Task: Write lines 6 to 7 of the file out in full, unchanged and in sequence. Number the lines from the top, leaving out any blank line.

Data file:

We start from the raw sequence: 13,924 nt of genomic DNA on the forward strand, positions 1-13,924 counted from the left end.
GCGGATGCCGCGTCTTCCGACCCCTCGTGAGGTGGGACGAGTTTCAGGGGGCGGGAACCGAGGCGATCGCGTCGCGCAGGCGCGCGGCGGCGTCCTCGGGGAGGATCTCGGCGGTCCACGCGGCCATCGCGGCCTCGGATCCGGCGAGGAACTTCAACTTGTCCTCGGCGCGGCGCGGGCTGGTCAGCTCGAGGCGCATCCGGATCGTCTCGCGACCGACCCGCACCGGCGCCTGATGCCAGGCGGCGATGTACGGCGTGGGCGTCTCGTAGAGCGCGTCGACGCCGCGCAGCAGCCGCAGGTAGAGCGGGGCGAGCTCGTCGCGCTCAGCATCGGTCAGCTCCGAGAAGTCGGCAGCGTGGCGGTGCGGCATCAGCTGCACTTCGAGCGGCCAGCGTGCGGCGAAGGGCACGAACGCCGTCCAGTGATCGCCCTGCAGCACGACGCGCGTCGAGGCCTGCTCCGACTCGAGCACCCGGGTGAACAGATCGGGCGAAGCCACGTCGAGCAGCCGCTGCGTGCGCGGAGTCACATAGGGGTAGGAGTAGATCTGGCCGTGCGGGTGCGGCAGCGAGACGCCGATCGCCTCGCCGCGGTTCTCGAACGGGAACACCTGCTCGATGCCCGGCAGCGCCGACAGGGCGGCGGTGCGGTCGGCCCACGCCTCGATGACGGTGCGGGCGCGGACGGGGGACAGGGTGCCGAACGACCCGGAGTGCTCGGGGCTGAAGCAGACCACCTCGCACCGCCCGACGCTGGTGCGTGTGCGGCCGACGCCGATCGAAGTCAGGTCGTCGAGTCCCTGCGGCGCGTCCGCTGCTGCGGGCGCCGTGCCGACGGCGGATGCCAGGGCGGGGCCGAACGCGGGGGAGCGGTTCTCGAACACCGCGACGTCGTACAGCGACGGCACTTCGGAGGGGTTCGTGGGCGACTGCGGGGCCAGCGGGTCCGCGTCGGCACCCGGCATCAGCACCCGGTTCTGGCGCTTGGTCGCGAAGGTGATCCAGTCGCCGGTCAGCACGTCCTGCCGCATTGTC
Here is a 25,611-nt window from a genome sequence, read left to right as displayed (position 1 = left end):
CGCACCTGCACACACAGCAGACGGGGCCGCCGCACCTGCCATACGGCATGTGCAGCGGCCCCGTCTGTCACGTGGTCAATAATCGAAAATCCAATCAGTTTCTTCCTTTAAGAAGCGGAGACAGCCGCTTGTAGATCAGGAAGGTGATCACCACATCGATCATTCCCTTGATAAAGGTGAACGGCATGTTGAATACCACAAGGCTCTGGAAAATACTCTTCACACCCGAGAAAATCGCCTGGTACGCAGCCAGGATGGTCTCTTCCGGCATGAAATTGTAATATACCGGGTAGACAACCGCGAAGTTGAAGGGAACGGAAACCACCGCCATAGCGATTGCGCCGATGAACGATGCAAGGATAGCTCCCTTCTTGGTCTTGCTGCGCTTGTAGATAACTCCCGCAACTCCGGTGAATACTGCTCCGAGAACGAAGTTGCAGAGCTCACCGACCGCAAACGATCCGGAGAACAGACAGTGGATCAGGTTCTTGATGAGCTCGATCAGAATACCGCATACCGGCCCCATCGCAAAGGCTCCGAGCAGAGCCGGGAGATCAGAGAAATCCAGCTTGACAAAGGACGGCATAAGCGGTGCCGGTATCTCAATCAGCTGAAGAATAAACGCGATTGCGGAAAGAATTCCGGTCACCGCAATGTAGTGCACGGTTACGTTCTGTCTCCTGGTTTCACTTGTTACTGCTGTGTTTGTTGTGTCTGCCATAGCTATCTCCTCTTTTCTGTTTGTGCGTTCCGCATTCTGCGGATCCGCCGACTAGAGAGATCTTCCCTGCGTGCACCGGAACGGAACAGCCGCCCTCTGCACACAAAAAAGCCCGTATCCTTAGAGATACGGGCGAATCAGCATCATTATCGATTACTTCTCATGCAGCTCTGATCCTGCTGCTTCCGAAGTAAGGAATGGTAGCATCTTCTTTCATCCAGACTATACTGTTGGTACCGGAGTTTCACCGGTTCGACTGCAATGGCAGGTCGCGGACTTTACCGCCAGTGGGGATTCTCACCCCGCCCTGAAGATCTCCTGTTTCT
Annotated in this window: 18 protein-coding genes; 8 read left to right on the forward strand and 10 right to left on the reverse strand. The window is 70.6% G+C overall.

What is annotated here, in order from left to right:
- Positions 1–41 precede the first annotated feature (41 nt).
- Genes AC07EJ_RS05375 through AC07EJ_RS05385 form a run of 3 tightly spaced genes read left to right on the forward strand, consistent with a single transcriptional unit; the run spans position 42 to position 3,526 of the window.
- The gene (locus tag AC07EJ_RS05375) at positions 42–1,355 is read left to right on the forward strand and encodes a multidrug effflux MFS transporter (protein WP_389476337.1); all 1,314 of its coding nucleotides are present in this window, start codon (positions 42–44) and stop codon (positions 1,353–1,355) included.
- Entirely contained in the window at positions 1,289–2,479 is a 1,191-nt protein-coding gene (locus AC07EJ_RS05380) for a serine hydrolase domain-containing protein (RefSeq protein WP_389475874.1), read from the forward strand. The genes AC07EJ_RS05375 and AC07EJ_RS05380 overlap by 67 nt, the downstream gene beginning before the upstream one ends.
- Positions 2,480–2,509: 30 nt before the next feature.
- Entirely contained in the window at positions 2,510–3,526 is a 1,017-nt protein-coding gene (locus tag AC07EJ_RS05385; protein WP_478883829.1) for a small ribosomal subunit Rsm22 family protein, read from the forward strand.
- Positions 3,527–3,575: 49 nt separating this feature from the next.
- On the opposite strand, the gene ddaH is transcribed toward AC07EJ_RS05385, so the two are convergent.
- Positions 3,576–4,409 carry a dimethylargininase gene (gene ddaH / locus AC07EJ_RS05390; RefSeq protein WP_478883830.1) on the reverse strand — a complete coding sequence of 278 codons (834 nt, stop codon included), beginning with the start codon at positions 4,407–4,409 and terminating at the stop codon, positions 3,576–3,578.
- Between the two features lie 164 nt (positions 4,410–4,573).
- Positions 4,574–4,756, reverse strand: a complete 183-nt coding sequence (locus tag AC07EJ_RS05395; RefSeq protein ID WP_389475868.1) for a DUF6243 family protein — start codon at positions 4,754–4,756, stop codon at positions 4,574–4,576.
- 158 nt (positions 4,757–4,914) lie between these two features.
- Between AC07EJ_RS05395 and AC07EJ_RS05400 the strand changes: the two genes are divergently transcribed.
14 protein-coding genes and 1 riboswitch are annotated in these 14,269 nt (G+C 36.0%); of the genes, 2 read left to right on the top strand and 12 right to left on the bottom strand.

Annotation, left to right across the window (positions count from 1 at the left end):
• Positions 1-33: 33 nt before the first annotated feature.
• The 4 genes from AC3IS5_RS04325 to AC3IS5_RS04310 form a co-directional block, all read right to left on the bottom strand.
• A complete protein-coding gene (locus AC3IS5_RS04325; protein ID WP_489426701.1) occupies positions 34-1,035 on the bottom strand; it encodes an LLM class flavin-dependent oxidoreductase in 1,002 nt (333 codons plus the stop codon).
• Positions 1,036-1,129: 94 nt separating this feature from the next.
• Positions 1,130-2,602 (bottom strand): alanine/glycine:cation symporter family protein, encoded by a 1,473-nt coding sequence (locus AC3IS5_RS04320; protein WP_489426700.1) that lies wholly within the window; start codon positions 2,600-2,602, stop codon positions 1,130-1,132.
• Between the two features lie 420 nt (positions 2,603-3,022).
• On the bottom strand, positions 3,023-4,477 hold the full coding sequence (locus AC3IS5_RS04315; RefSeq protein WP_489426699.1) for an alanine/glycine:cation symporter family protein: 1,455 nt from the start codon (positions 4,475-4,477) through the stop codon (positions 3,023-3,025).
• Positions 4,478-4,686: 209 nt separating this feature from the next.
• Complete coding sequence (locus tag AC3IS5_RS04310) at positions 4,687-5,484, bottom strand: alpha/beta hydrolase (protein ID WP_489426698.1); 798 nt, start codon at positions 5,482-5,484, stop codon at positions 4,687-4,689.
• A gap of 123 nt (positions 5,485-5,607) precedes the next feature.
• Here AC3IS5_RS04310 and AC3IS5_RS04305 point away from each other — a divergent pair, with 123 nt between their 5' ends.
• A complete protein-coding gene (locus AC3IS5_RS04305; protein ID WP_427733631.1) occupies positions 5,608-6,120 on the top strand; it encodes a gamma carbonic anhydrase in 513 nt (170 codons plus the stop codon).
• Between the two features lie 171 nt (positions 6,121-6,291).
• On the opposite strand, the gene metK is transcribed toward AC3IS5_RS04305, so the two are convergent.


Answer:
What is annotated here, in order from left to right:
- Positions 1–41 precede the first annotated feature (41 nt).